photo by colleen heslin

CBC blog
posted by Amil Niazi, December 12, 2009

Logos: Does banning images go too far?

If a picture is worth a thousand words, can a logo be a catalyst for change or resistance?

Two recent stories suggest an image may be as powerful as any action.

Greenpeace T-shirts have been banned from Parliament after the organization staged a demonstration on the Hill this week.

The ban is due to "recent events," a security guard told a reporter from The Canadian Press who entered the Parliament buildings as a visitor Thursday wearing a Greenpeace shirt.

The reporter put on the shirt to confirm reports that security was searching visitors for Greenpeace logos.

The T-shirt was brought to the attention of nearby officers, who told the reporter she could not enter the buildings. They relented after she agreed to turn the shirt inside-out.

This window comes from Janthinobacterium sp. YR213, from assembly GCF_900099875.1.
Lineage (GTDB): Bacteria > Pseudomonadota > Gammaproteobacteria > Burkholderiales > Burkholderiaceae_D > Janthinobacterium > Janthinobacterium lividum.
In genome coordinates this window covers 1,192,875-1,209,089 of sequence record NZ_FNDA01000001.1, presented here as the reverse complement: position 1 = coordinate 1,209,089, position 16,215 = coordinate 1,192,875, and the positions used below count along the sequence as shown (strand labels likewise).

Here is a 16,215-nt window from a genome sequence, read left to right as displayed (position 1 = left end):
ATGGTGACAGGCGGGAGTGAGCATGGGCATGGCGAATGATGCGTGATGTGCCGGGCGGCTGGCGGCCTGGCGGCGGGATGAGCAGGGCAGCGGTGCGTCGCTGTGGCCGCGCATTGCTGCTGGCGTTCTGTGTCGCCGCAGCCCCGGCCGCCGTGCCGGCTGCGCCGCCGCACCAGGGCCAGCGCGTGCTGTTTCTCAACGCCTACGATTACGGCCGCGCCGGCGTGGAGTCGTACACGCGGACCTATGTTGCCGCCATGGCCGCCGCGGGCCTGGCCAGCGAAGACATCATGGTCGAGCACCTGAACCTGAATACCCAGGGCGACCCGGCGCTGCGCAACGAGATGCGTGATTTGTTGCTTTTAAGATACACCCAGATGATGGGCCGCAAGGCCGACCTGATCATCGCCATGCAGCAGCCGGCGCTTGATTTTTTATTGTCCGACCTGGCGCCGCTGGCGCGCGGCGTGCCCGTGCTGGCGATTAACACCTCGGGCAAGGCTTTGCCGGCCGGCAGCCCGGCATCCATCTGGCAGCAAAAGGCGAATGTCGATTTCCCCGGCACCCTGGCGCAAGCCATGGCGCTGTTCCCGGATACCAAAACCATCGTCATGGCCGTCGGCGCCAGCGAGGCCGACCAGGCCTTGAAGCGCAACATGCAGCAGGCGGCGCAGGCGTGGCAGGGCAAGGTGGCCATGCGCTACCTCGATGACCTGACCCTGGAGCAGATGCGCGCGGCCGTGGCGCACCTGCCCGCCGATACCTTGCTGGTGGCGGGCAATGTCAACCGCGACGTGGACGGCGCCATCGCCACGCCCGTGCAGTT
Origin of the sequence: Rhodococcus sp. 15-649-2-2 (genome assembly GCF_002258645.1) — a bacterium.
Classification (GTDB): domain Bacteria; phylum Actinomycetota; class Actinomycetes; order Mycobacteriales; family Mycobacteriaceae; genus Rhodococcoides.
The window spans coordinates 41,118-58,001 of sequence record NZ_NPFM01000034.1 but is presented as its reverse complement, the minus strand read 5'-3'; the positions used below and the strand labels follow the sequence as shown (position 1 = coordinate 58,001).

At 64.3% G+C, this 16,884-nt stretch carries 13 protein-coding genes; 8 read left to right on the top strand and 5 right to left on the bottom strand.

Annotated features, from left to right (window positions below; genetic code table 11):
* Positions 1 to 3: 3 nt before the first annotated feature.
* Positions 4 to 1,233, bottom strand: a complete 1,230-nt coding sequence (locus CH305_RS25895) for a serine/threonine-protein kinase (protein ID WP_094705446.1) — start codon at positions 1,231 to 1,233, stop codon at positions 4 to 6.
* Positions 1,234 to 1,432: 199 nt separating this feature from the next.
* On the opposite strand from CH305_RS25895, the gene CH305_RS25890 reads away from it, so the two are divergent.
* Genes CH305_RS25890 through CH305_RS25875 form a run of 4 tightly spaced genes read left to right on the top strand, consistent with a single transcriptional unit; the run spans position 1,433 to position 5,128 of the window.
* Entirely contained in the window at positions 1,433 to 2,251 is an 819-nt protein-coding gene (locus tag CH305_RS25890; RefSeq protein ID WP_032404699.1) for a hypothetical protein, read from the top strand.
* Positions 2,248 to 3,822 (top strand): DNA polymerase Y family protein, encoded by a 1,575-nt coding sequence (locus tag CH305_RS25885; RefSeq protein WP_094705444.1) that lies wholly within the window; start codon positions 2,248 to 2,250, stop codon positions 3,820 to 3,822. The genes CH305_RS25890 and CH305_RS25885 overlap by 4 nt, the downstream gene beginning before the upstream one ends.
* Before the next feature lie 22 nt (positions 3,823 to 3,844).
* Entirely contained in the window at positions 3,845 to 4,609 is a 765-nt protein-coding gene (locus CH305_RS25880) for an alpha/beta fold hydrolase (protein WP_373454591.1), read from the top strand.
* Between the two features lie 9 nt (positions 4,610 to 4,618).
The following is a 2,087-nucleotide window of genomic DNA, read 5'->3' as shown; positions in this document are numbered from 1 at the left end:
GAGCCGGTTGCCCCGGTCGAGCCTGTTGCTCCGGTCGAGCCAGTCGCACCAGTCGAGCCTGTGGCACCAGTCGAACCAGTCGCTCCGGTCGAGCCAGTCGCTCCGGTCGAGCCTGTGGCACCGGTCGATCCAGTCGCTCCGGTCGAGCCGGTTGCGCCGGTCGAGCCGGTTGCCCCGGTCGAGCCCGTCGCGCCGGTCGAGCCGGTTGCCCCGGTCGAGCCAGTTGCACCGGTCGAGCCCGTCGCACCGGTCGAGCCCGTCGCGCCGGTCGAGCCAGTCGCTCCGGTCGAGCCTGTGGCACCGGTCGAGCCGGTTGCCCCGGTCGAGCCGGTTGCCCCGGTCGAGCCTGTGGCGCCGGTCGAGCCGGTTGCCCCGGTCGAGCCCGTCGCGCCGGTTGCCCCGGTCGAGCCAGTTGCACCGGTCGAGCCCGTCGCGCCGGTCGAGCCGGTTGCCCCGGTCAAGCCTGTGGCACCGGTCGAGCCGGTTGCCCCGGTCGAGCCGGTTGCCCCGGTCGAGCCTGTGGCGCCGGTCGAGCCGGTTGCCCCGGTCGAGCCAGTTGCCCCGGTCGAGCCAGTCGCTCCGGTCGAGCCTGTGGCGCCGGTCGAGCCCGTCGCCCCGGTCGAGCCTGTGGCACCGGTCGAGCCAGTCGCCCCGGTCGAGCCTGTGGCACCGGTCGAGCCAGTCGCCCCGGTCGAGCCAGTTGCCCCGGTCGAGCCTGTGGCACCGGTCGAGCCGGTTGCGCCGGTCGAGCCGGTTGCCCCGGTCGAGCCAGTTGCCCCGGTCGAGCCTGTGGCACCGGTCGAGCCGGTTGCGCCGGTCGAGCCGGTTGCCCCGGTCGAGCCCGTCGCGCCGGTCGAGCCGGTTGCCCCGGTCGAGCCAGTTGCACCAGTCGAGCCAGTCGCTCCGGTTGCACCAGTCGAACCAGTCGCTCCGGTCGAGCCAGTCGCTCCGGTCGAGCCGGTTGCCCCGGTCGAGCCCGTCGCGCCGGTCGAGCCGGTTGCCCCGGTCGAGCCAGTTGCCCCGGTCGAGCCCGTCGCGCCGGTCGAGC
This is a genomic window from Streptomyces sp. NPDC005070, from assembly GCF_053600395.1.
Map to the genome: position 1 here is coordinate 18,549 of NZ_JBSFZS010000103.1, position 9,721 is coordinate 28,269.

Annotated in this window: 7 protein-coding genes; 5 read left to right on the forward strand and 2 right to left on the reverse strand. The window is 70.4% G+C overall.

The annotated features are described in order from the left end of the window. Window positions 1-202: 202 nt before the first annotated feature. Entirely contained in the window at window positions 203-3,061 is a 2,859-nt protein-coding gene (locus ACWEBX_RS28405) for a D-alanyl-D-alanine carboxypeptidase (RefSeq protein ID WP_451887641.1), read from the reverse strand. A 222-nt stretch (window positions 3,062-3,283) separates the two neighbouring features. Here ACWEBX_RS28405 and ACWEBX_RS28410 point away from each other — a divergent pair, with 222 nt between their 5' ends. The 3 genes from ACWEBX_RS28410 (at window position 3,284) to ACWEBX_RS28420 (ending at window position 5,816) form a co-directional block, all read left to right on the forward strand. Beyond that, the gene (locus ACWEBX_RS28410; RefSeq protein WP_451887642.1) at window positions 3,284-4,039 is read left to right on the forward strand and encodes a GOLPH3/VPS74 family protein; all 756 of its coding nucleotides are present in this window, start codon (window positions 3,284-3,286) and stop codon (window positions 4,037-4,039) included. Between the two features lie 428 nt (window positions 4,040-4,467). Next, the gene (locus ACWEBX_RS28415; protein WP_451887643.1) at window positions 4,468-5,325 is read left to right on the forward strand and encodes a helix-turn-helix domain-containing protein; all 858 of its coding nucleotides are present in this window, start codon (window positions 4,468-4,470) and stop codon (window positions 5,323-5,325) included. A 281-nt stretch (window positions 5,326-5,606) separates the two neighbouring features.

Full story.

An art gallery in Vancouver has been ordered by the City of Vancouver to remove a mural hanging outside the building showing the Olympic rings as four sad faces and one smiley face.

The gallery has been displaying outdoor murals for 10 years and has never before been asked to remove work.

The order was issued under a graffiti bylaw, but the gallery owner questions the motives, citing a recent sign bylaw that targets anti-Olympic displays.

Full story.

What do you think of banning logos and images? Do they have the power to incite protest and does a ban dampen freedom of expression?



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